Korean FDI reaches record high
Foreign direct investment by Korean entities increased 11.8 percent between 2016 and 2017 to reach $43.7 billion. Money was heavily concentrated in finance and insurance, which accounted for 29 percent of total investment committed, followed by wholesale and retail with 22 percent and manufacturing with 18 percent.
Real estate investment accounted for 9 percent.
Of note, investment in finance and insurance surged to an all-time high, growing 47.5 percent to $12.7 billion. Wholesale and retail investment rose 64.9 percent year on year to $9.56 billion.
Investment in manufacturing and real estate, on the other hand, shrank. Manufacturing investment fell 3.4 percent to $7.84 billion, while real estate investment took a nosedive of 43.3 percent to $3.76 billion.
By region, investment in Europe grew the most, 55.6 percent compared to a year ago to $6.85 billion, but in terms of market, investment in Hong Kong saw the sharpest increase, nearly doubling from $1.56 billion in 2016 to $2.97 billion in 2017.
Still, the largest overseas destination remains the United States, which accounted for 25 percent of all foreign direct investment committed by Koreans last year. The amount grew 12.8 percent year on year to $15.3 billion.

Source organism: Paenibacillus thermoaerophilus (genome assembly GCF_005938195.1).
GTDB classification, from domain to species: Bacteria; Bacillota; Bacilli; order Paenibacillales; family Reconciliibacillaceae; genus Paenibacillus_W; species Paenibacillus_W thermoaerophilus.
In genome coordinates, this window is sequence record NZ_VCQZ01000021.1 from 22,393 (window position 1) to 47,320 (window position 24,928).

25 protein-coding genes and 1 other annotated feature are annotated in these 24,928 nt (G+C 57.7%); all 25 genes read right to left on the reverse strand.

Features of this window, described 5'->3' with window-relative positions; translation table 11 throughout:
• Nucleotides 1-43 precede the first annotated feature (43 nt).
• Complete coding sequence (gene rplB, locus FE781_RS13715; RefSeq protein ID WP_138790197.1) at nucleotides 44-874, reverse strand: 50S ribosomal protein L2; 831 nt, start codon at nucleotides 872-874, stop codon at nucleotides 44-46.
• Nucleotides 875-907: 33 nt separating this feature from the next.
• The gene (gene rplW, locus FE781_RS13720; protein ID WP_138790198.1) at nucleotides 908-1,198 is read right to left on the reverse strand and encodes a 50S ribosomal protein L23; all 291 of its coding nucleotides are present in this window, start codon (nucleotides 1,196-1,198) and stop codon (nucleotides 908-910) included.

Investment to the Cayman Islands rose 11.6 percent to $4.98 billion. The tax haven was the second most popular destination for Korean investment, accounting for 11 percent.
China, on the other hand, saw investment fall 11.9 percent to $2.97 billion, while investment in Vietnam dropped 17.5 percent to $1.95 billion. Both countries are considered manufacturing powerhouses.
Another distinctive feature of last year’s foreign direct investment: green field investments, which created new companies, fell 2.1 percent, while brown field investments, which include buying equity in existing businesses as well as mergers and acquisitions, increased 33.6 percent.
“Foreign direct investment is expected to maintain its current growth, considering asset management companies are increasing their investments in overseas assets in order to diversify their portfolios,” a Finance Ministry official said, “and considering M&As are active abroad as [Korean] companies are finding ways to expand to new markets overseas and securing advanced technologies.”
BY LEE HO-JEONG [firstname.lastname@example.org]